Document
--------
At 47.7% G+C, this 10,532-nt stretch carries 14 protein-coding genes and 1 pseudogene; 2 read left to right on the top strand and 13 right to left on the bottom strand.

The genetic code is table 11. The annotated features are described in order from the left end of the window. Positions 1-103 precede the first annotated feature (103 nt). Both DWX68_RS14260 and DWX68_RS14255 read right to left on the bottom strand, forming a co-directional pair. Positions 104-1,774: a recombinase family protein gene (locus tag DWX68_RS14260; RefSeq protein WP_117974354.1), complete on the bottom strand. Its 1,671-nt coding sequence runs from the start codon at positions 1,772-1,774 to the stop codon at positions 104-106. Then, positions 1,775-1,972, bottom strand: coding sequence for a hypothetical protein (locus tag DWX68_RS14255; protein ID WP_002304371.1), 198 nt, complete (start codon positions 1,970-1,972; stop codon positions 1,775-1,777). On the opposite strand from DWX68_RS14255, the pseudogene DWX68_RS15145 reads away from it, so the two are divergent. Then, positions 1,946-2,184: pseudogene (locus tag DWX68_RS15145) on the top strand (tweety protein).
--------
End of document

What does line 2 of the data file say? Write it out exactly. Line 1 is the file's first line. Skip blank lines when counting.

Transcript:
The genetic code is table 11. The annotated features are described in order from the left end of the window. Positions 1-103 precede the first annotated feature (103 nt). Both DWX68_RS14260 and DWX68_RS14255 read right to left on the bottom strand, forming a co-directional pair. Positions 104-1,774: a recombinase family protein gene (locus tag DWX68_RS14260; RefSeq protein WP_117974354.1), complete on the bottom strand. Its 1,671-nt coding sequence runs from the start codon at positions 1,772-1,774 to the stop codon at positions 104-106. Then, positions 1,775-1,972, bottom strand: coding sequence for a hypothetical protein (locus tag DWX68_RS14255; protein ID WP_002304371.1), 198 nt, complete (start codon positions 1,970-1,972; stop codon positions 1,775-1,777). On the opposite strand from DWX68_RS14255, the pseudogene DWX68_RS15145 reads away from it, so the two are divergent. Then, positions 1,946-2,184: pseudogene (locus tag DWX68_RS15145) on the top strand (tweety protein).